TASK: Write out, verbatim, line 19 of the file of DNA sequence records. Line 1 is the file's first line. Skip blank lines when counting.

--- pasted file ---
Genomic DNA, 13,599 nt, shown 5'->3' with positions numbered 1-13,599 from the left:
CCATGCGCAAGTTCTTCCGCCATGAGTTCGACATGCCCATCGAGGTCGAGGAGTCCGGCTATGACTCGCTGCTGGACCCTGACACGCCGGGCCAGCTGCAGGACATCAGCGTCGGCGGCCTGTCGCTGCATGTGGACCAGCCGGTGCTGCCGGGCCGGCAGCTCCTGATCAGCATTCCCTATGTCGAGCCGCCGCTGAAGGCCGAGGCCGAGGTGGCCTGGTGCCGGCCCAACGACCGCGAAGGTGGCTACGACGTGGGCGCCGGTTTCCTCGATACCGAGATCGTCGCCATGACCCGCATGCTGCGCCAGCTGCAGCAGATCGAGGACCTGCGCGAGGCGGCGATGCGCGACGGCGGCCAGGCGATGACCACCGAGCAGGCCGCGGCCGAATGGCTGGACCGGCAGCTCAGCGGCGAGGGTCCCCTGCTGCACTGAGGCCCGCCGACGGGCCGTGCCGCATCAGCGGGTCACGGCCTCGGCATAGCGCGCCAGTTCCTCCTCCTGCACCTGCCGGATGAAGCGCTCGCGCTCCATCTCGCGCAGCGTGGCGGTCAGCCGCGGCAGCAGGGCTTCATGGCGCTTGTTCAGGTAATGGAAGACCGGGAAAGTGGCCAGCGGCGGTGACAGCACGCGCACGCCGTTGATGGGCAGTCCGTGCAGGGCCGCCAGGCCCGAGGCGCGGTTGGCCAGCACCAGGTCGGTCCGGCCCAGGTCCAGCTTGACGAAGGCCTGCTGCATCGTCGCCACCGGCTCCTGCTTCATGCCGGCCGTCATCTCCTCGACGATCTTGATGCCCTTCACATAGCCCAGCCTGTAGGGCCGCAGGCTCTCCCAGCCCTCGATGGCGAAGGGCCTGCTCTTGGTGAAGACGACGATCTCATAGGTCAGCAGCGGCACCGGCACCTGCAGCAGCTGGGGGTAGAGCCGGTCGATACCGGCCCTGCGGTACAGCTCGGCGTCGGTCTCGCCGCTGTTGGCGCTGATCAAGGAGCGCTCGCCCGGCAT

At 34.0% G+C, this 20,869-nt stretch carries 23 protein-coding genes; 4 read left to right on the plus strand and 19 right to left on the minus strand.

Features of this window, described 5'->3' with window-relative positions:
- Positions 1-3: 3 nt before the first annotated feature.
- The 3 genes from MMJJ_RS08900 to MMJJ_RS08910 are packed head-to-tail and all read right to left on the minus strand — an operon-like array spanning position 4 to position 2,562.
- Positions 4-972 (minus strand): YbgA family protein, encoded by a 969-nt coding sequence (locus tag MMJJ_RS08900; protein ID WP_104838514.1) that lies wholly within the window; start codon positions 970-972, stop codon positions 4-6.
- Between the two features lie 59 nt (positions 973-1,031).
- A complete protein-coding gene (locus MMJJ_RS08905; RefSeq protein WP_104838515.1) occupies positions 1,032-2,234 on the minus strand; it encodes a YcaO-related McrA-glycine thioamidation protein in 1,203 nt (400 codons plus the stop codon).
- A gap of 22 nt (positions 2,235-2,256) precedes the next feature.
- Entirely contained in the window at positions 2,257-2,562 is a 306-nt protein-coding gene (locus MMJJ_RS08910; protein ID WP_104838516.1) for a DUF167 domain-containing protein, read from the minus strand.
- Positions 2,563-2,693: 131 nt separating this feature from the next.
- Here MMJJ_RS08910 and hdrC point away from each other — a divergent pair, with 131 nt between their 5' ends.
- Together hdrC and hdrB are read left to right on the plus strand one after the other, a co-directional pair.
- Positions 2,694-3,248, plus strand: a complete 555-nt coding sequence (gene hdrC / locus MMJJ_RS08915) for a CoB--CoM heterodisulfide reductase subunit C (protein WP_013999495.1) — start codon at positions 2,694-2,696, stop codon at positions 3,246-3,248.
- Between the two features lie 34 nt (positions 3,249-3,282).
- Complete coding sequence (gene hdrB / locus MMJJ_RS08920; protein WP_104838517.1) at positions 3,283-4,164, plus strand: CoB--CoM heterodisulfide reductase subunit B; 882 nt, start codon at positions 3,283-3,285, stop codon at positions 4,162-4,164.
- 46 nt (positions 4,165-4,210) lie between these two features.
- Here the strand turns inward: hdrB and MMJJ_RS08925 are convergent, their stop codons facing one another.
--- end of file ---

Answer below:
- Here the strand turns inward: hdrB and MMJJ_RS08925 are convergent, their stop codons facing one another.